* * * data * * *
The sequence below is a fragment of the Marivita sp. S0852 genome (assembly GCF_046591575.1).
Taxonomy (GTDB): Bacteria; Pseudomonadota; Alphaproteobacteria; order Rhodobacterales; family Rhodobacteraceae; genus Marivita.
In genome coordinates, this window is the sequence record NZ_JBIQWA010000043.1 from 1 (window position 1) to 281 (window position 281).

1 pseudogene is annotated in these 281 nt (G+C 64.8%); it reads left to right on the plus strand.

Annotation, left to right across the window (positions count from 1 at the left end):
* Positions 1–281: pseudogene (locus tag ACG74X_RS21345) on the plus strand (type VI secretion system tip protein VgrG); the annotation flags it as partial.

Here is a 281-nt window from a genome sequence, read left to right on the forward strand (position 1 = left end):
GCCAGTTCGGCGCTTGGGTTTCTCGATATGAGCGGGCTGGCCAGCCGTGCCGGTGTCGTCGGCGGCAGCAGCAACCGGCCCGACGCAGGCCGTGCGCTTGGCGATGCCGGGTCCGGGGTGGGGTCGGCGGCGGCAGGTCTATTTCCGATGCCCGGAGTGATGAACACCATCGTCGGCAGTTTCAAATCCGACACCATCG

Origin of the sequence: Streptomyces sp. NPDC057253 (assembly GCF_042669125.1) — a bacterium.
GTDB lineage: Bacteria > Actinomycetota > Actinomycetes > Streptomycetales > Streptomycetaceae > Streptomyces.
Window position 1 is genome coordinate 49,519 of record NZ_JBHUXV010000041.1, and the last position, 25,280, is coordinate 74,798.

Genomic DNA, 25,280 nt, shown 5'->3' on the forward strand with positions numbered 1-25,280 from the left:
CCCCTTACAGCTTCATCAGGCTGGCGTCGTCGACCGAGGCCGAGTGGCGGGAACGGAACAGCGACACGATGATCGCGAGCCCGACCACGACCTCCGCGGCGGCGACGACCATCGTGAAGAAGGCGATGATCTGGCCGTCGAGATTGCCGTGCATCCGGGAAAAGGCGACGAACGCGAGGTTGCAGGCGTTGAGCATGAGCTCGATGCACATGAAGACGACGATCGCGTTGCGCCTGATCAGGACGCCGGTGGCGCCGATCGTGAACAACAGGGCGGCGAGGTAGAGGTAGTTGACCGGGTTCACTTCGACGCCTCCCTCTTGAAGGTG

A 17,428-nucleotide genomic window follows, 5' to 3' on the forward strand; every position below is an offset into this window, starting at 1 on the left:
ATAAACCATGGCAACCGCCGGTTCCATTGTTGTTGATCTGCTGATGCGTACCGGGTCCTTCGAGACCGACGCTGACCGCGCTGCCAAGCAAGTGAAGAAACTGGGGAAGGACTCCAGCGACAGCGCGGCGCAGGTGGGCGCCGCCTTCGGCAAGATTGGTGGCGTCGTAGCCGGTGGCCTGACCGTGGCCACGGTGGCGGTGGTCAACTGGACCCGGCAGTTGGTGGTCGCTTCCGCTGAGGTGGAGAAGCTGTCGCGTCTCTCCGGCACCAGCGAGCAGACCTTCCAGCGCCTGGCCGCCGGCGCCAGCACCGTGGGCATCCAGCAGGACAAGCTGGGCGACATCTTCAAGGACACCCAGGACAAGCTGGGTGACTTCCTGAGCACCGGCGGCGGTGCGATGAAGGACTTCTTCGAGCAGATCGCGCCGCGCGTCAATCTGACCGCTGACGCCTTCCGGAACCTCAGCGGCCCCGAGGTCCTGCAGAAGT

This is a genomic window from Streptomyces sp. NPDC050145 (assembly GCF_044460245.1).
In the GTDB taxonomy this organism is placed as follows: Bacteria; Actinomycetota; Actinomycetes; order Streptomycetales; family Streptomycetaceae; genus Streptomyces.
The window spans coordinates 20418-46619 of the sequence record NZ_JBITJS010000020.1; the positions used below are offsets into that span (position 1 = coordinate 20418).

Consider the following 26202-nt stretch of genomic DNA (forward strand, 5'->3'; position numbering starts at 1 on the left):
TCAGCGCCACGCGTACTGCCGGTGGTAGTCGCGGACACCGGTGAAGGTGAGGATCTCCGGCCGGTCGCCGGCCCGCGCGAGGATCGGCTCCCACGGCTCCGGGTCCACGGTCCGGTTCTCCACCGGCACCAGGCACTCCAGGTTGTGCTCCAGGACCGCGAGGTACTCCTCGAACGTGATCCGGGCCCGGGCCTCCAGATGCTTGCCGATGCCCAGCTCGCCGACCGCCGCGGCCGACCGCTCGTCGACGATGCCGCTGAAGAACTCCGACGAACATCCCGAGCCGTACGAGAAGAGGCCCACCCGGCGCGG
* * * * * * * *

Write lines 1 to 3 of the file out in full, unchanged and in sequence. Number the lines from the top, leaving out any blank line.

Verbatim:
The sequence below is a fragment of the Marivita sp. S0852 genome (assembly GCF_046591575.1).
Taxonomy (GTDB): Bacteria; Pseudomonadota; Alphaproteobacteria; order Rhodobacterales; family Rhodobacteraceae; genus Marivita.
In genome coordinates, this window is the sequence record NZ_JBIQWA010000043.1 from 1 (window position 1) to 281 (window position 281).